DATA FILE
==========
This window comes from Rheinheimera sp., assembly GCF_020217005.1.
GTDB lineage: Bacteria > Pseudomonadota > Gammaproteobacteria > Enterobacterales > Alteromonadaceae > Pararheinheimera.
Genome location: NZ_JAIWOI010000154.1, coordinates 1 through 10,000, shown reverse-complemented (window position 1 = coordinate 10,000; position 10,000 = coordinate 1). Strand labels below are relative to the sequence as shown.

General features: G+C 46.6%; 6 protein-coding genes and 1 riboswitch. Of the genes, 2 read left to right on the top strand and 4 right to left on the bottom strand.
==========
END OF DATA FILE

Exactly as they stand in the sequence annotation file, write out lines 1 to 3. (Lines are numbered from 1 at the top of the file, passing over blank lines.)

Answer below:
This window comes from Rheinheimera sp., assembly GCF_020217005.1.
GTDB lineage: Bacteria > Pseudomonadota > Gammaproteobacteria > Enterobacterales > Alteromonadaceae > Pararheinheimera.
Genome location: NZ_JAIWOI010000154.1, coordinates 1 through 10,000, shown reverse-complemented (window position 1 = coordinate 10,000; position 10,000 = coordinate 1). Strand labels below are relative to the sequence as shown.